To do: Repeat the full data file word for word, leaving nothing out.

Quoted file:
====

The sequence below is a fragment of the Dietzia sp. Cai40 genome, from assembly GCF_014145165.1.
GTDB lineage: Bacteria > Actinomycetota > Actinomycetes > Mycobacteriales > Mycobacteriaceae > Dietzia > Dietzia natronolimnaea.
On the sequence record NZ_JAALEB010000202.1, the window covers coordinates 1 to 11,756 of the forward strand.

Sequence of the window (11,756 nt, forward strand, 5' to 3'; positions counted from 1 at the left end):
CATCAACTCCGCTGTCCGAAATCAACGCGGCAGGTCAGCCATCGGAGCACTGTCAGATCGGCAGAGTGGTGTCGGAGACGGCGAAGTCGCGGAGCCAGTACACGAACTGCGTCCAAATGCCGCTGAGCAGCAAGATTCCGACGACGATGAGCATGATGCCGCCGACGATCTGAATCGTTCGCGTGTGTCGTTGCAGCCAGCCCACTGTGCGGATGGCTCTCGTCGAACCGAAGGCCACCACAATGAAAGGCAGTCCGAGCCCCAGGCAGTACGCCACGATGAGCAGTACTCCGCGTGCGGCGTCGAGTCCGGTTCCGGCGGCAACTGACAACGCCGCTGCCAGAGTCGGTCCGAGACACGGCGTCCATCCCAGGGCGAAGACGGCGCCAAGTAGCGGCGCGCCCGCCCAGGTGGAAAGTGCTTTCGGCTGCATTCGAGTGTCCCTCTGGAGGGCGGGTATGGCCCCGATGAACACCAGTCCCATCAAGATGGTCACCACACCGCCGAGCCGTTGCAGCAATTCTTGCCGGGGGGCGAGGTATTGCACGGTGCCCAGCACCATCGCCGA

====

The sequence below is a fragment of the Dietzia sp. Cai40 genome, from assembly GCF_014145165.1.
GTDB lineage: Bacteria > Actinomycetota > Actinomycetes > Mycobacteriales > Mycobacteriaceae > Dietzia > Dietzia natronolimnaea.
On the sequence record NZ_JAALEB010000202.1, the window covers coordinates 1 to 11,756 of the forward strand.

Sequence of the window (11,756 nt, forward strand, 5' to 3'; positions counted from 1 at the left end):
CATCAACTCCGCTGTCCGAAATCAACGCGGCAGGTCAGCCATCGGAGCACTGTCAGATCGGCAGAGTGGTGTCGGAGACGGCGAAGTCGCGGAGCCAGTACACGAACTGCGTCCAAATGCCGCTGAGCAGCAAGATTCCGACGACGATGAGCATGATGCCGCCGACGATCTGAATCGTTCGCGTGTGTCGTTGCAGCCAGCCCACTGTGCGGATGGCTCTCGTCGAACCGAAGGCCACCACAATGAAAGGCAGTCCGAGCCCCAGGCAGTACGCCACGATGAGCAGTACTCCGCGTGCGGCGTCGAGTCCGGTTCCGGCGGCAACTGACAACGCCGCTGCCAGAGTCGGTCCGAGACACGGCGTCCATCCCAGGGCGAAGACGGCGCCAAGTAGCGGCGCGCCCGCCCAGGTGGAAAGTGCTTTCGGCTGCATTCGAGTGTCCCTCTGGAGGGCGGGTATGGCCCCGATGAACACCAGTCCCATCAAGATGGTCACCACACCGCCGAGCCGTTGCAGCAATTCTTGCCGGGGGGCGAGGTATTGCACGGTGCCCAGCACCATCGCCGA